To be saved, God had to show me, rather dramatically, how useless and faulty all those things were. I had chained myself so fully that when He shook me loose from the boys, phones, and the books, I fell into a despair and darkness until I took His hand to let Him pull me out. He showed me that apart from Him, I was headed for destruction. A few of those things were left behind immediately after I was saved, and it had all lost its flavor, but the pattern of my thinking and lifestyle was gently changed by God’s faithfulness and through much tears on my part. The first two and three months after I was saved I felt that I had not changed enough, that I could not really be a Christian when these awful song lyrics were still running through my head, but God’s word, Romans 12:2 pointed me to keep reading the Bible and praying and one by one I saw those battles won. Gospel music finally made sense to me. Constructive books finally found value. Modestly finally had a reason. I even found myself looking better without so much makeup.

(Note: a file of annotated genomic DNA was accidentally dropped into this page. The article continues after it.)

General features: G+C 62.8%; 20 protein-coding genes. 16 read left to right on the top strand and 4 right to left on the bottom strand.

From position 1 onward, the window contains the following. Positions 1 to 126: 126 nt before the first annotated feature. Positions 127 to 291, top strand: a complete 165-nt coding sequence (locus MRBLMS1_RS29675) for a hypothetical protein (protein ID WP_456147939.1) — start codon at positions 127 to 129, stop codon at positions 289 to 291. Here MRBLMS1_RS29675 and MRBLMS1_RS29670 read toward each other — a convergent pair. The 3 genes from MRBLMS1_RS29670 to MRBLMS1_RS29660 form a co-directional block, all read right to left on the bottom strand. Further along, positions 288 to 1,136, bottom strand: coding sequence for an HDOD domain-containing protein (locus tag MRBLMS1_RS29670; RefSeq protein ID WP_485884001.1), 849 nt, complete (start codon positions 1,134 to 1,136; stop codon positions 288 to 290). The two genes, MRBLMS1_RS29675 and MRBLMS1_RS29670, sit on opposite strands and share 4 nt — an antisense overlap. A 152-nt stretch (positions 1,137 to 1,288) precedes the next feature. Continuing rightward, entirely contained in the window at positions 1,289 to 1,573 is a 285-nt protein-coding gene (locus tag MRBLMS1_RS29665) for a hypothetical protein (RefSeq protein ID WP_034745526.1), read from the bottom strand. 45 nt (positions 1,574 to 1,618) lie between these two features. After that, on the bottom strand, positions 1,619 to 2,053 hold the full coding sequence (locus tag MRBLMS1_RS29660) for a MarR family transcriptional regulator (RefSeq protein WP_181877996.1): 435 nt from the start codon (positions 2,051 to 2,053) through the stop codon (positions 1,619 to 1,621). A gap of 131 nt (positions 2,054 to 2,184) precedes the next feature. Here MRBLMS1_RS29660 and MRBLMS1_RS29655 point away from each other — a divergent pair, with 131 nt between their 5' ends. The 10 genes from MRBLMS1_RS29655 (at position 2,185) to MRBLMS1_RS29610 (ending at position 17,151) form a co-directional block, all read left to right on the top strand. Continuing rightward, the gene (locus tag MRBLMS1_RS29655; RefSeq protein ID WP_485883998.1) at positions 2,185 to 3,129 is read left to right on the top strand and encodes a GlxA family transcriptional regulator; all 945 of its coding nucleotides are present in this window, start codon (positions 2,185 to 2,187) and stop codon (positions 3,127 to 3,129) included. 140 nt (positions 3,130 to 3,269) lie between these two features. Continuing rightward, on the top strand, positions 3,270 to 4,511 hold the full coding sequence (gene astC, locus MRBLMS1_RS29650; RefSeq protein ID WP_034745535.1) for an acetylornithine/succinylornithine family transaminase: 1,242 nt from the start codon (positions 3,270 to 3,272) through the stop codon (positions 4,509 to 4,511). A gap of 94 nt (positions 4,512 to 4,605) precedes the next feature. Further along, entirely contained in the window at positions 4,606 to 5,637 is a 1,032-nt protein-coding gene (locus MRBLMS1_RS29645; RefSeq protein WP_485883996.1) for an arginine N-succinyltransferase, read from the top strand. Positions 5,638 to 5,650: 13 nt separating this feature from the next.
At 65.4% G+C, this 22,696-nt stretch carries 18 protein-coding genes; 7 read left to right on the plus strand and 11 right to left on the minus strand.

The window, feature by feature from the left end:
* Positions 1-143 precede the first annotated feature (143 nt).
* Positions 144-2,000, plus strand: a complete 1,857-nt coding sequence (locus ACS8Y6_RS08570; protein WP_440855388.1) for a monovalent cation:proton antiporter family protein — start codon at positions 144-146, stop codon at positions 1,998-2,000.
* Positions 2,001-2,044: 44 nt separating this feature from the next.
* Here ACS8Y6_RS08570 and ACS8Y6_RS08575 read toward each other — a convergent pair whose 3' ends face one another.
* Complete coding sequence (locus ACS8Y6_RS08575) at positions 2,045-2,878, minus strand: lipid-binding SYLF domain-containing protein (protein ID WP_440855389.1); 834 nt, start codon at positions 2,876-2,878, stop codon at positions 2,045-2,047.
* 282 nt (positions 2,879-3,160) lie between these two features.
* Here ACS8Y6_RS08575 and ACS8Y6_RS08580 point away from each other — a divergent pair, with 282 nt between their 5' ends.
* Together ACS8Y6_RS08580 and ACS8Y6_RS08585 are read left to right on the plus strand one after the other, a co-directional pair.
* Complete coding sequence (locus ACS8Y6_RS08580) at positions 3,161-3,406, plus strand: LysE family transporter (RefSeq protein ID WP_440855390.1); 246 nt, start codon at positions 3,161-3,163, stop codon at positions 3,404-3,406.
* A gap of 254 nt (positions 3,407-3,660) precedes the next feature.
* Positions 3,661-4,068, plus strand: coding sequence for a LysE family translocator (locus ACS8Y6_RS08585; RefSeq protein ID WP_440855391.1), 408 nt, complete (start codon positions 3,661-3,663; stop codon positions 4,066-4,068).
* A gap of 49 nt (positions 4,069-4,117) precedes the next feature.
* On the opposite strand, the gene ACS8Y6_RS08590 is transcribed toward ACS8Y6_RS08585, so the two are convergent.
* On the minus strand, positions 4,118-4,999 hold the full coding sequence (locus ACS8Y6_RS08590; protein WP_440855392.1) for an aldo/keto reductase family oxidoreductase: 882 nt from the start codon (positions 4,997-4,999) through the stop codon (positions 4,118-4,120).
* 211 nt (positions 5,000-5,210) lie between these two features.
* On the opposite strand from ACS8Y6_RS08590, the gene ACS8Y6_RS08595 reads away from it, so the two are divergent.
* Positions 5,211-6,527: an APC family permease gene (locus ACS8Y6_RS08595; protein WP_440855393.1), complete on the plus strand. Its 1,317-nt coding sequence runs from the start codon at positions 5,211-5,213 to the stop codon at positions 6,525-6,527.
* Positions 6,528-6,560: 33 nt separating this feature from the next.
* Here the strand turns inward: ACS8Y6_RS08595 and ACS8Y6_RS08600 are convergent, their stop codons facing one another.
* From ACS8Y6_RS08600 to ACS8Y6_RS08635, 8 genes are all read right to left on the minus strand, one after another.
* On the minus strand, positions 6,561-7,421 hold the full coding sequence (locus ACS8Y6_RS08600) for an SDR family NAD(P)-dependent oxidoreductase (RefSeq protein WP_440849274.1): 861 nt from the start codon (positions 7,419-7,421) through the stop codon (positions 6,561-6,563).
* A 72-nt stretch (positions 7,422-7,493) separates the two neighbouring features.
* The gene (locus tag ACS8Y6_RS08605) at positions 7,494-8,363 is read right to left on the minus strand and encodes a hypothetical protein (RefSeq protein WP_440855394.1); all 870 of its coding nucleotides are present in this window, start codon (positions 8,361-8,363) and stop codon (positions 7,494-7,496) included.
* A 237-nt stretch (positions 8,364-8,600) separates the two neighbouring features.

Perhaps I didn’t really know I was chained and still imagined myself with a will of my own. Perhaps I had felt the chains of the lure of this world before I was saved, but I would never admit it. But my mind and affections had truly been captured. Freedom came from having a truly wonderful master. God has turned my life from conforming to this world and is continually transforming me into the likeness of His Son. Depression has finally left my everyday life. I am truly happy.